The War-song of Dinas Vawr

Original Text: 
Thomas Love Peacock, The misfortunes of Elphin (London: T. Hookham, 1829). B-10 9077 Fisher Rare Book Library
2But the valley sheep are fatter;
3We therefore deemed it meeter
4To carry off the latter.
5We made an expedition;
6We met a host, and quelled it;
7We forced a strong position,
8And killed the men who held it.
9On Dyfed's richest valley,
10Where herds of kine were browsing,
11We made a mighty sally,
12To furnish our carousing.
13Fierce warriors rushed to meet us;
14We met them, and o'erthrew them:
15They struggled hard to beat us;
16But we conquered them, and slew them.
17As we drove our prize at leisure,
18The king marched forth to catch us:
19His rage surpassed all measure,
20But his people could not match us.
21He fled to his hall-pillars;
22And, ere our force we led off,
23Some sacked his house and cellars,
24While others cut his head off.
25We there, in strife bewild'ring,
26Spilt blood enough to swim in:
27We orphaned many children,
28And widowed many women.
29The eagles and the ravens
30We glutted with our foemen;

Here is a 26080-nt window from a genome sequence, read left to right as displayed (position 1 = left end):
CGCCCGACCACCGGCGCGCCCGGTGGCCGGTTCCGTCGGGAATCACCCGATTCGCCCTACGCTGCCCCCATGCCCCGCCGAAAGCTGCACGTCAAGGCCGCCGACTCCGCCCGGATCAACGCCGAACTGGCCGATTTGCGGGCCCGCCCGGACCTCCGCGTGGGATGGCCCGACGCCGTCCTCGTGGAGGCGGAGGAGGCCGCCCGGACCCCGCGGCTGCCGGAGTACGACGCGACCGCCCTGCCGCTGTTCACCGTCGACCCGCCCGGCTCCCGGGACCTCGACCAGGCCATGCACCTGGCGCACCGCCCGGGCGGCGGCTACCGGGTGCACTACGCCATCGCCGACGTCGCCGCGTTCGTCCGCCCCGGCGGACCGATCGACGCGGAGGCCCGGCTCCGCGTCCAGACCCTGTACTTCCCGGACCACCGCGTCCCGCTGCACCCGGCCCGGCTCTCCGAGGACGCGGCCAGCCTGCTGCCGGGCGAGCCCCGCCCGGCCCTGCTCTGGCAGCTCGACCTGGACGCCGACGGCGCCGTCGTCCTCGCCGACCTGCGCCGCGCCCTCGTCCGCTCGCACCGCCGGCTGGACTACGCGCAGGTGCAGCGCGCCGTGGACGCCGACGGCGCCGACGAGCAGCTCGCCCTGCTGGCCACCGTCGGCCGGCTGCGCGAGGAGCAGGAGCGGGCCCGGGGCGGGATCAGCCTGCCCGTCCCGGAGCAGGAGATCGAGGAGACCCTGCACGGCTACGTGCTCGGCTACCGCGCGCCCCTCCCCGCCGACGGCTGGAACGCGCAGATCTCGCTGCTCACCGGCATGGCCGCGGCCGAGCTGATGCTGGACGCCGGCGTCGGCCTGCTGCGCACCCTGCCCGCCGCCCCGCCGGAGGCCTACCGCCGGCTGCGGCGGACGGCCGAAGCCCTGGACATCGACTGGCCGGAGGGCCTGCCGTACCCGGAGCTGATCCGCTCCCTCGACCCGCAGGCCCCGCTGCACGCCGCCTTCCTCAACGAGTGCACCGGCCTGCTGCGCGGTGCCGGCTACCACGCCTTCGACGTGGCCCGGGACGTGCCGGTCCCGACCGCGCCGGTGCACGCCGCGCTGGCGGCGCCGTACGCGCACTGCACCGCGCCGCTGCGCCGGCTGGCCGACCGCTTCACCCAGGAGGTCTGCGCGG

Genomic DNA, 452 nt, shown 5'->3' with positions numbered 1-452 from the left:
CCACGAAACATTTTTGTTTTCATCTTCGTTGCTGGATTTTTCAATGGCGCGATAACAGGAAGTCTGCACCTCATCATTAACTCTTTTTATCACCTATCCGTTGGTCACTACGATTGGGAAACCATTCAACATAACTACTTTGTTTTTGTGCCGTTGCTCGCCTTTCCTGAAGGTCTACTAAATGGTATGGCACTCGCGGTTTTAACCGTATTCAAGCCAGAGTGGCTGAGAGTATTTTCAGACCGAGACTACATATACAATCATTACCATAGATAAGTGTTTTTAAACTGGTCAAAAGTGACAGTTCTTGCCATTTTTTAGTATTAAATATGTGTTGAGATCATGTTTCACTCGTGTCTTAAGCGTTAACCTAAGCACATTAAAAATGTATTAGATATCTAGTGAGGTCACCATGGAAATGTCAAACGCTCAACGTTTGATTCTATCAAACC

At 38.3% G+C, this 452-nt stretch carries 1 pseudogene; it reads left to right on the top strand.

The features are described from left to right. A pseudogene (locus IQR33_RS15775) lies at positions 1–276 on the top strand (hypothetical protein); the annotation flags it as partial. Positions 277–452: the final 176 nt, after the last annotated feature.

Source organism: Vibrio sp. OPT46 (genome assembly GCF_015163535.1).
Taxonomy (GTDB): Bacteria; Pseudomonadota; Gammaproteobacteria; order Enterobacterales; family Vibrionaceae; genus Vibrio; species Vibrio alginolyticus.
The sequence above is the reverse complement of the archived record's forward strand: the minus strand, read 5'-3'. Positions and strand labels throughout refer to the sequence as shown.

31The heroes and the cravens,
32The spearmen and the bowmen.
33We brought away from battle,
34And much their land bemoaned them,
35Two thousand head of cattle,
36And the head of him who owned them:
37Ednyfed, king of Dyfed,
38His head was borne before us;
39His wine and beasts supplied our feasts,
40And his overthrow, our chorus.

Notes

1] Dinas Vawr is a castle which has been stormed. The song is sung by the revelling conquerors on the night of the victory. The scene of the story is ancient Wales. Vawr (i.e., Welsh fawr) means `great', corresponding to Gaelic mor (courtesy of Richard A. B. Price, University of Sussex). Back to Line
Publication Start Year: 
1829
RPO poem Editors: 
J. D. Robins
RPO Edition: 
2RP.2.158; RPO 1996-2000.
Rhyme: